Yahoo will proceed with a tax savvy spinoff plan for its remaining 384 million shares in Alibaba despite not having a favorable ruling from the IRS. On September 2, the IRS revealed that it will not issue a private letter ruling on the plan. A ruling is advance blessing from the IRS, a binding letter you attach to your tax return. In that sense, getting advance approval is worth its weight in gold.
It isn’t legally required but a ruling is considered standard for a spinoff, where taxes can be enormous if something goes wrong. Even so, Yahoo has announced it will go ahead as planned based on a law firm’s tax opinion on the tax-free treatment of the transaction. Plainly, the fact that the IRS will not rule does not mean it will be taxable even if it proceeds exactly as advertised. Often, the IRS will not rule if the treatment is not crystal clear. An opinion–even a strong opinion–is not as exacting.
Yet some may be wondering if Yahoo is tempting fate when the IRS has already said no. Actually, Yahoo is big enough that it is under permanent IRS audit. And this transaction was being discussed even in the absence of the IRS ruling request that Yahoo had to withdraw. Traditionally, asking for a ruling and not getting it made planners nervous to go ahead. Perhaps it would be perceived as throwing down a gauntlet?
Yet in the current climate and on this particular issue, Yahoo is probably right to forge ahead based on a legal opinion. The stakes are high, but the criteria for a tax-free spinoff can certainly be encapsulated into a thorough legal opinion. Still, the consequences of this transaction are large. Some estimates suggest that, if the deal is taxable, Yahoo would face a tax bill of $9 billion on the distribution to its shareholders.
There is no reason to think that the IRS will try to attack the transaction or disagree with the legal opinion Yahoo is obtaining. In fact, the Yahoo experience may actually cause some companies not to bother. If a legal opinion is good enough for Yahoo on this expensive and high-profile distribution, it ought to be good enough for just about everyone.
In that sense, the real winner here may be tax opinions. Opinions may emerge as better in some ways than an IRS ruling. It is true that rulings are binding on the IRS, while tax opinions are not. That is one reason you must attach a copy of the ruling to your tax return when you file it. You never attach an opinion to a tax return.
On the plus side, a tax opinion can be written on just about anything. In contrast, the IRS has lists of subjects on which it will not rule. A first line of inquiry should be whether your subject is on a no-rule list. Besides, even if your question is not on a no-rule list, if your issue is plain vanilla, the IRS may call your request one for a “comfort ruling,” something the IRS generally will not issue.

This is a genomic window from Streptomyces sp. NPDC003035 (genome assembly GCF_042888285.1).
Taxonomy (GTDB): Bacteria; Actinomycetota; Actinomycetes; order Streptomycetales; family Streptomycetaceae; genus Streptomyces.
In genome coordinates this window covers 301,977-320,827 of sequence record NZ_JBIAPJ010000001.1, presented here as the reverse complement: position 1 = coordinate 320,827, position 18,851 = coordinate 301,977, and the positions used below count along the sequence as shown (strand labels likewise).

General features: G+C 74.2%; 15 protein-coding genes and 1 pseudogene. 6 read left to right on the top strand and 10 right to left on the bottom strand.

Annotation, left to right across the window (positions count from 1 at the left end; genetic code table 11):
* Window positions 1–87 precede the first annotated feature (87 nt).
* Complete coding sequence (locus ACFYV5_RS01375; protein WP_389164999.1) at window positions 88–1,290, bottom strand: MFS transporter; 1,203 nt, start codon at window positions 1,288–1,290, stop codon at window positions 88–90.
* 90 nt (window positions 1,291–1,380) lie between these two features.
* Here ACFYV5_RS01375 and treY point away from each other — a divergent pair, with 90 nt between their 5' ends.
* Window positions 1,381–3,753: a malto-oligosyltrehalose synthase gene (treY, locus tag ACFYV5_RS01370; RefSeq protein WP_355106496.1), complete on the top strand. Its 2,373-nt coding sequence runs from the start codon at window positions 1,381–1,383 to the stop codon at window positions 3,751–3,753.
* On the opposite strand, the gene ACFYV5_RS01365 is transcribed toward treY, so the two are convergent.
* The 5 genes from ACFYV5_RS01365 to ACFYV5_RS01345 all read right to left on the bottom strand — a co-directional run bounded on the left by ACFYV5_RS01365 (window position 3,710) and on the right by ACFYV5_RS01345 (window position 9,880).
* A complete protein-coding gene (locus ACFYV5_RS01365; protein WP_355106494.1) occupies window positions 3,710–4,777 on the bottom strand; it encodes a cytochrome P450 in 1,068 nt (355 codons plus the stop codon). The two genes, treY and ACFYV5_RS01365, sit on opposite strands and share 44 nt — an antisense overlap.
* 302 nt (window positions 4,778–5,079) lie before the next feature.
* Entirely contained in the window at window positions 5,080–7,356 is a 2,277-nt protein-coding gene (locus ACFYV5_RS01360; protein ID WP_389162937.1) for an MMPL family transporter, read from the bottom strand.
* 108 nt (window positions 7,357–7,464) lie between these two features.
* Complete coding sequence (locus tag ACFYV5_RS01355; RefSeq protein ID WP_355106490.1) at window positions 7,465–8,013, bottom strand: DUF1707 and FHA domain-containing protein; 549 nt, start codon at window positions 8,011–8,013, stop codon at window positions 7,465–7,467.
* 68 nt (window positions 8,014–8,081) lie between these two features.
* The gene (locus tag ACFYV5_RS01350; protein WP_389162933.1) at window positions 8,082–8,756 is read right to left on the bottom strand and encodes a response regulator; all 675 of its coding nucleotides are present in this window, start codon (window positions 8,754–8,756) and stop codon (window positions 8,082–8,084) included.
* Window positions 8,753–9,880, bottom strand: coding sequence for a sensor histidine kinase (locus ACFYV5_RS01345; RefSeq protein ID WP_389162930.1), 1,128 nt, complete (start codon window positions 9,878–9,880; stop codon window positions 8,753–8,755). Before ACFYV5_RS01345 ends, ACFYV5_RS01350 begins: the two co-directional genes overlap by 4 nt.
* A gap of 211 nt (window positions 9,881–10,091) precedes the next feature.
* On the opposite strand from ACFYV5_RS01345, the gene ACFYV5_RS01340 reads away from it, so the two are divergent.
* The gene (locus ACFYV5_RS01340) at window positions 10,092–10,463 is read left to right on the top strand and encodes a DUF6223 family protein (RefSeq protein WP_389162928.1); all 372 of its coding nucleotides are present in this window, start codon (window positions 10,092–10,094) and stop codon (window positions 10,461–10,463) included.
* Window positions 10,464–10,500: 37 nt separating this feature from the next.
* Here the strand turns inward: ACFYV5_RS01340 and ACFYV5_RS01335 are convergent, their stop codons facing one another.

Conversely, if the tax issue is unique or difficult, it may be outside the realm of rulings on the other extreme. Maybe that was Yahoo’s Alibaba problem. Many taxpayers feel the middle ground—where you can get an IRS ruling—is generally where you do not need one. If the law is unclear and you really need a ruling, you may not be able to get it. If the law is settled and you are perceived as too needy for comfort, you can’t get that either. Fortunately, tax opinions fill the gaps.
One generally should not ask for a ruling unless there is a high likelihood you can get it. If the IRS says it can’t rule and you withdraw your request, the IRS sends an audit notice to the IRS field office in your area. The notice informs field IRS employees that you asked for a ruling, didn’t get it, and withdrew your request. If you proceed with the transaction, your return could be flagged.
A tax opinion can be knocked out in days or weeks. A ruling takes weeks or months. Most take six months or more. Today, almost no IRS ruling is submitted without an informal trial run. You talk to the IRS and get their general view on your proposed ruling. Then, you submit a short (5 page or so) memo about the facts, the issue, and the ruling you want. The IRS meets informally in person or by phone, and often can suggest a tentative result. If all is positive, you prepare and submit your ruling request. If not, you don’t.
Either way, the informal request is not official, triggers no fee, and no audit notice. If the dollar cost of being wrong is catastrophic, as in Yahoo’s situation, a ruling is best. But sometimes you cannot get a ruling and should not ask. Besides, tax opinions are flexible and more versatile. They don’t just give protection from IRS penalties. They should help you prevail in the event of an audit.
For alerts to future tax articles, follow me on Forbes. You can reach me at Wood@WoodLLP.com. This discussion is not intended as legal advice, and cannot be relied upon for any purpose without the services of a qualified professional.
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